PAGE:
Albert Hofmann, the Swiss scientist best known for discovering , LSD (lysergic acid diethylamide), would have turned 115 years old today. Endearingly called “The Father of LSD”, Hofmann lived to the ripe old age of 102 and his powerful legacy still lives on to this day. A powerful catalyst for the counterculture movement of the 60’s and 70’s, LSD also showed immense therapeutic potential for neuropsychiatric disorders in its early days.
Hofmann Discovered LSD in 1938 When Trying to Create a Circulatory & Respiratory Stimulant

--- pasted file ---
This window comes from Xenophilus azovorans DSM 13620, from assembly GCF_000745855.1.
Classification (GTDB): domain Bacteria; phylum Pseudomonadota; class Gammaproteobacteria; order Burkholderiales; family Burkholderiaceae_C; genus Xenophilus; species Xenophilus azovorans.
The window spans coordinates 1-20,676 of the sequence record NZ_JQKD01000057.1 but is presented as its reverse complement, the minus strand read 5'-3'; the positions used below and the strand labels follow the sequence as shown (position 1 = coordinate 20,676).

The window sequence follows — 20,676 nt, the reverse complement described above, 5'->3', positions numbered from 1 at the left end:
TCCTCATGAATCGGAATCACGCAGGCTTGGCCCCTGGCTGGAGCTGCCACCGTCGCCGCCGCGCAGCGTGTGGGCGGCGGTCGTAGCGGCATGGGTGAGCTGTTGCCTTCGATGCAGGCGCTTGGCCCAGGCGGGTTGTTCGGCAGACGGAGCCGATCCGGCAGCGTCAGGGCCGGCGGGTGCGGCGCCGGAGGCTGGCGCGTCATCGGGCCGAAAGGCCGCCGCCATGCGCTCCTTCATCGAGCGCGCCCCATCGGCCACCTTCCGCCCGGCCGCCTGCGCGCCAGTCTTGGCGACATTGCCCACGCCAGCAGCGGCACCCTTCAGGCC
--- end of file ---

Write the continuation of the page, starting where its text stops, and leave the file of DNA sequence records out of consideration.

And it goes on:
Hofmann discovered the drug in 1938 while working for the Swiss pharmaceutical company Sandoz. His pursuit of isolating, purifying and synthesizing active compounds from medicinal plants led him to ultimately create LSD from ergot, a rye fungus. Hofmann was initially trying to create a circulatory and respiratory system stimulant, which LSD was not. Due to lack of pharmacologist and physician interest, testing was discontinued and LSD sat on the shelf for five years before Hofmann revisited the compound.